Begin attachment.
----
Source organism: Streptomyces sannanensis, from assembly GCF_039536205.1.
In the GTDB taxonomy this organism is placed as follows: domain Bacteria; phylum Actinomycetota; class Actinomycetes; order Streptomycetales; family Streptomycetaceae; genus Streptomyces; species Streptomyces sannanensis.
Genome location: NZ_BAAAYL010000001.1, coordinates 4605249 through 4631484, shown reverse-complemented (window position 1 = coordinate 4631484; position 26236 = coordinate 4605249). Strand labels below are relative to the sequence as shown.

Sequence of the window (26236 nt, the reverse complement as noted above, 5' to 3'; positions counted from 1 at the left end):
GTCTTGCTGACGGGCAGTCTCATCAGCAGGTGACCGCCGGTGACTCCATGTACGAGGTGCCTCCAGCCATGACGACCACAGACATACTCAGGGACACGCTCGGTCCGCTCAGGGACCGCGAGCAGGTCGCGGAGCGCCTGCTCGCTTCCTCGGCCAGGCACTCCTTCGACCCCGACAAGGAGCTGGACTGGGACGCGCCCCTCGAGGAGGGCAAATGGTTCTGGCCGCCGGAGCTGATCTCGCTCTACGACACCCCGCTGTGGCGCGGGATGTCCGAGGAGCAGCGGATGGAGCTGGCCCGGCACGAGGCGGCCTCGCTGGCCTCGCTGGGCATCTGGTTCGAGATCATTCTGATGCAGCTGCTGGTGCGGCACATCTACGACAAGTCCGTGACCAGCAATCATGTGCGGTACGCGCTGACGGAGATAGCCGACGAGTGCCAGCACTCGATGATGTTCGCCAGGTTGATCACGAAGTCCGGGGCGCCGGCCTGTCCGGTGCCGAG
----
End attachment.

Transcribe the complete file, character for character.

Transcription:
Source organism: Streptomyces sannanensis, from assembly GCF_039536205.1.
In the GTDB taxonomy this organism is placed as follows: domain Bacteria; phylum Actinomycetota; class Actinomycetes; order Streptomycetales; family Streptomycetaceae; genus Streptomyces; species Streptomyces sannanensis.
Genome location: NZ_BAAAYL010000001.1, coordinates 4605249 through 4631484, shown reverse-complemented (window position 1 = coordinate 4631484; position 26236 = coordinate 4605249). Strand labels below are relative to the sequence as shown.

Sequence of the window (26236 nt, the reverse complement as noted above, 5' to 3'; positions counted from 1 at the left end):
GTCTTGCTGACGGGCAGTCTCATCAGCAGGTGACCGCCGGTGACTCCATGTACGAGGTGCCTCCAGCCATGACGACCACAGACATACTCAGGGACACGCTCGGTCCGCTCAGGGACCGCGAGCAGGTCGCGGAGCGCCTGCTCGCTTCCTCGGCCAGGCACTCCTTCGACCCCGACAAGGAGCTGGACTGGGACGCGCCCCTCGAGGAGGGCAAATGGTTCTGGCCGCCGGAGCTGATCTCGCTCTACGACACCCCGCTGTGGCGCGGGATGTCCGAGGAGCAGCGGATGGAGCTGGCCCGGCACGAGGCGGCCTCGCTGGCCTCGCTGGGCATCTGGTTCGAGATCATTCTGATGCAGCTGCTGGTGCGGCACATCTACGACAAGTCCGTGACCAGCAATCATGTGCGGTACGCGCTGACGGAGATAGCCGACGAGTGCCAGCACTCGATGATGTTCGCCAGGTTGATCACGAAGTCCGGGGCGCCGGCCTGTCCGGTGCCGAG